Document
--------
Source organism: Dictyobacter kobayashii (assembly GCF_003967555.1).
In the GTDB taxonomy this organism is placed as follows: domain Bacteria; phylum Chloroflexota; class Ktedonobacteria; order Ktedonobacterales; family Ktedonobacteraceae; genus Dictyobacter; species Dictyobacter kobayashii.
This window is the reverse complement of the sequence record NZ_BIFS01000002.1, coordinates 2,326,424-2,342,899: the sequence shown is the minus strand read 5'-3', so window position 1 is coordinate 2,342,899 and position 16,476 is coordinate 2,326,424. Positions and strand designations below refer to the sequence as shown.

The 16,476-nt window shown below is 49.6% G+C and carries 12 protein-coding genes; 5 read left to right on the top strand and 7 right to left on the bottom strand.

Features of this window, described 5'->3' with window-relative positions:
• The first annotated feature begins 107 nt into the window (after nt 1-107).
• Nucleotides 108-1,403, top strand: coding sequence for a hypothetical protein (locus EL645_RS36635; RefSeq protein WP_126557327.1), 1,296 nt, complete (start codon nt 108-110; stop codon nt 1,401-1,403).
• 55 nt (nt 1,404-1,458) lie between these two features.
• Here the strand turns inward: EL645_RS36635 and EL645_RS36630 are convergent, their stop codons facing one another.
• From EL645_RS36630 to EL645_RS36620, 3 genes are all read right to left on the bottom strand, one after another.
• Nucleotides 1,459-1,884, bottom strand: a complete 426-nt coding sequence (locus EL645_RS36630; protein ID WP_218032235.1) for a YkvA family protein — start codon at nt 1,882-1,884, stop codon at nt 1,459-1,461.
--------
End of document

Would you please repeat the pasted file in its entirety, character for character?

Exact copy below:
Source organism: Dictyobacter kobayashii (assembly GCF_003967555.1).
In the GTDB taxonomy this organism is placed as follows: domain Bacteria; phylum Chloroflexota; class Ktedonobacteria; order Ktedonobacterales; family Ktedonobacteraceae; genus Dictyobacter; species Dictyobacter kobayashii.
This window is the reverse complement of the sequence record NZ_BIFS01000002.1, coordinates 2,326,424-2,342,899: the sequence shown is the minus strand read 5'-3', so window position 1 is coordinate 2,342,899 and position 16,476 is coordinate 2,326,424. Positions and strand designations below refer to the sequence as shown.

The 16,476-nt window shown below is 49.6% G+C and carries 12 protein-coding genes; 5 read left to right on the top strand and 7 right to left on the bottom strand.

Features of this window, described 5'->3' with window-relative positions:
• The first annotated feature begins 107 nt into the window (after nt 1-107).
• Nucleotides 108-1,403, top strand: coding sequence for a hypothetical protein (locus EL645_RS36635; RefSeq protein WP_126557327.1), 1,296 nt, complete (start codon nt 108-110; stop codon nt 1,401-1,403).
• 55 nt (nt 1,404-1,458) lie between these two features.
• Here the strand turns inward: EL645_RS36635 and EL645_RS36630 are convergent, their stop codons facing one another.
• From EL645_RS36630 to EL645_RS36620, 3 genes are all read right to left on the bottom strand, one after another.
• Nucleotides 1,459-1,884, bottom strand: a complete 426-nt coding sequence (locus EL645_RS36630; protein ID WP_218032235.1) for a YkvA family protein — start codon at nt 1,882-1,884, stop codon at nt 1,459-1,461.